No emergency evacuation procedure is ever going to be perfect on any form of transportation.

Much like on an aircraft you are given a lifejacket, your seat can act as a flotation device as can the escape chutes and there are liferafts apparantly. None of which will be of any value if the plane smacks nose first into the sea at whatever its terminal velocity is - because you are screwed.

Transport companies do their best with available technology and knowledge to maximise survivability but it is never going to be a guarantee.

Under the perfect condition that if you wear a seatbelt in my car and I crash into a wall at 30 mph, chances are your injuries will be minimal. If that happens at 100 mph then then you are probably dead. Since there's nothing better, might as well use it.

Last edited by Eddylizard; 11 December 2009 at 05:14 PM.
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  #19  
Old 11 December 2009, 05:18 PM
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Quote:
Originally Posted by Eddylizard View Post
No emergency evacuation procedure is ever going to be perfect on any form of transportation.

Much like on an aircraft you are given a lifejacket, your seat can act as a flotation device as can the escape chutes and there are liferafts apparantly. None of which will be of any value if the plane smacks nose first into the sea at whatever its terminal velocity is - because you are screwed.

Transport companies do their best with available technology and knowledge to maximise survivability but it is never going to be a guarantee.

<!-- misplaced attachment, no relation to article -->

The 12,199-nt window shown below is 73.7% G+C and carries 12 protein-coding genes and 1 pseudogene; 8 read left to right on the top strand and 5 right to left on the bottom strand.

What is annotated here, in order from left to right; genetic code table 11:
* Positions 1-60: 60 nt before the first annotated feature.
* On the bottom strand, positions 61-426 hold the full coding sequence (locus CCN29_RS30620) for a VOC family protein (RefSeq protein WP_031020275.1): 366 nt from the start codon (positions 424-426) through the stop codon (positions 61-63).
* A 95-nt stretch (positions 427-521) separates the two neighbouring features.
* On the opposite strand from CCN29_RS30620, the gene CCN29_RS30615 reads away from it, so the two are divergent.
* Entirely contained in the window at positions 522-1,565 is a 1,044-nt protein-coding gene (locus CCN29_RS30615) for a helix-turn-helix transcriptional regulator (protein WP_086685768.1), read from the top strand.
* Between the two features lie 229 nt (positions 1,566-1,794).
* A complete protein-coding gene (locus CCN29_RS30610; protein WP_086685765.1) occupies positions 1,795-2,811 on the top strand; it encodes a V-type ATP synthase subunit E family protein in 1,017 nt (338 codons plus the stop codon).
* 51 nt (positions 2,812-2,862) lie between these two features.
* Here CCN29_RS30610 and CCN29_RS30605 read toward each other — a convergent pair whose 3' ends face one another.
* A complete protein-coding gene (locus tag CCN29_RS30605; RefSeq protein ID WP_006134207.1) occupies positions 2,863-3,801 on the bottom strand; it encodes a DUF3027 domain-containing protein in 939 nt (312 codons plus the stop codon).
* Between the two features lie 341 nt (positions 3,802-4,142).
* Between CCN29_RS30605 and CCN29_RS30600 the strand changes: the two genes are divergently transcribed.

I'm not talking a guarantee, jut a plan which will work in a more urgent situation. That plan sounds like a leisurely disembarkment via lifeboats.

I haven't looked at statistics regarding crusie ship evacuations via lifeboat, so maybe they can be reasonably assure that the appropriate crew members will not be indisposed, everyone can get to their assigned section in a timely manner, and there will be time to get everyone on board the lifeboats in such a manner. I just hope they have a plan B as well.
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  #20  
Old 11 December 2009, 05:22 PM
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Quote:
Originally Posted by snopes View Post
Umm, no. Every passenger is assigned a muster station (based on their fore/aft cabin location) somewhere on the same deck as the lifeboats; you meet at the muster station, and then the crew takes you to one of the lifeboats assigned to that station. Muster stations aren't assigned based on the lavishness of your cabin accommodations, and they're all in relatively close proximity to the lifeboats themselves.
I was certainly being facetious about the locations, but I do wonder about that "when your room number is called, you get to go into a boat", and how that could be abused if people actually listened.